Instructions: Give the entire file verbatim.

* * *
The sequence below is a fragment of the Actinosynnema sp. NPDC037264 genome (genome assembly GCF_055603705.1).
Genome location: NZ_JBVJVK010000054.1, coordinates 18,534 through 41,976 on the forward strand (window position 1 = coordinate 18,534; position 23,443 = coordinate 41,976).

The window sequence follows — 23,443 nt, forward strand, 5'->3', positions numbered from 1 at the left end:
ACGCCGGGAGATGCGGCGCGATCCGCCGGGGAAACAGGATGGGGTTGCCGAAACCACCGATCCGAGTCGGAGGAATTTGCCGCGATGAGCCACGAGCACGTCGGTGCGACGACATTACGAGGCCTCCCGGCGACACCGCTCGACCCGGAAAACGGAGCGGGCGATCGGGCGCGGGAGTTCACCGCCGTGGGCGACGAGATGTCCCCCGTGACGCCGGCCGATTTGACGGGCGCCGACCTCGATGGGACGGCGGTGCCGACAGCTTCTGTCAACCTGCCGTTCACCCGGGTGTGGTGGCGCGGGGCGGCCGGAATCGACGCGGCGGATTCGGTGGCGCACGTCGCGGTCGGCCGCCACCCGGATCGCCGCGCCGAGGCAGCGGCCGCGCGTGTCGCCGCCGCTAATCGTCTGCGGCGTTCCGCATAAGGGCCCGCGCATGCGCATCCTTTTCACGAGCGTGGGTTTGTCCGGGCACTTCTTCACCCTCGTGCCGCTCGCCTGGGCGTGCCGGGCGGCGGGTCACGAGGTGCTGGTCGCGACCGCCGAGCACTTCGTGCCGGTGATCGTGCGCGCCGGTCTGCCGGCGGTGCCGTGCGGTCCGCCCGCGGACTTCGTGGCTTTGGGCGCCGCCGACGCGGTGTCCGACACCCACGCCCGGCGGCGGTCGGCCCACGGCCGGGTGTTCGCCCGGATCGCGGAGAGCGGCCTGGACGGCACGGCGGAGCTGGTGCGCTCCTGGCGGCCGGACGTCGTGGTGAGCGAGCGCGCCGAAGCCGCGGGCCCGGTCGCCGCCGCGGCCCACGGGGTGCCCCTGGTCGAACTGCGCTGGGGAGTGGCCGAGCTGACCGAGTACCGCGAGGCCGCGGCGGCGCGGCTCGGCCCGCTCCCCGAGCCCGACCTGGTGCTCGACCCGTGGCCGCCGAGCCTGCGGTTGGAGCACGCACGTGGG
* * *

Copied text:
The sequence below is a fragment of the Actinosynnema sp. NPDC037264 genome (genome assembly GCF_055603705.1).
Genome location: NZ_JBVJVK010000054.1, coordinates 18,534 through 41,976 on the forward strand (window position 1 = coordinate 18,534; position 23,443 = coordinate 41,976).

The window sequence follows — 23,443 nt, forward strand, 5'->3', positions numbered from 1 at the left end:
ACGCCGGGAGATGCGGCGCGATCCGCCGGGGAAACAGGATGGGGTTGCCGAAACCACCGATCCGAGTCGGAGGAATTTGCCGCGATGAGCCACGAGCACGTCGGTGCGACGACATTACGAGGCCTCCCGGCGACACCGCTCGACCCGGAAAACGGAGCGGGCGATCGGGCGCGGGAGTTCACCGCCGTGGGCGACGAGATGTCCCCCGTGACGCCGGCCGATTTGACGGGCGCCGACCTCGATGGGACGGCGGTGCCGACAGCTTCTGTCAACCTGCCGTTCACCCGGGTGTGGTGGCGCGGGGCGGCCGGAATCGACGCGGCGGATTCGGTGGCGCACGTCGCGGTCGGCCGCCACCCGGATCGCCGCGCCGAGGCAGCGGCCGCGCGTGTCGCCGCCGCTAATCGTCTGCGGCGTTCCGCATAAGGGCCCGCGCATGCGCATCCTTTTCACGAGCGTGGGTTTGTCCGGGCACTTCTTCACCCTCGTGCCGCTCGCCTGGGCGTGCCGGGCGGCGGGTCACGAGGTGCTGGTCGCGACCGCCGAGCACTTCGTGCCGGTGATCGTGCGCGCCGGTCTGCCGGCGGTGCCGTGCGGTCCGCCCGCGGACTTCGTGGCTTTGGGCGCCGCCGACGCGGTGTCCGACACCCACGCCCGGCGGCGGTCGGCCCACGGCCGGGTGTTCGCCCGGATCGCGGAGAGCGGCCTGGACGGCACGGCGGAGCTGGTGCGCTCCTGGCGGCCGGACGTCGTGGTGAGCGAGCGCGCCGAAGCCGCGGGCCCGGTCGCCGCCGCGGCCCACGGGGTGCCCCTGGTCGAACTGCGCTGGGGAGTGGCCGAGCTGACCGAGTACCGCGAGGCCGCGGCGGCGCGGCTCGGCCCGCTCCCCGAGCCCGACCTGGTGCTCGACCCGTGGCCGCCGAGCCTGCGGTTGGAGCACGCACGTGGG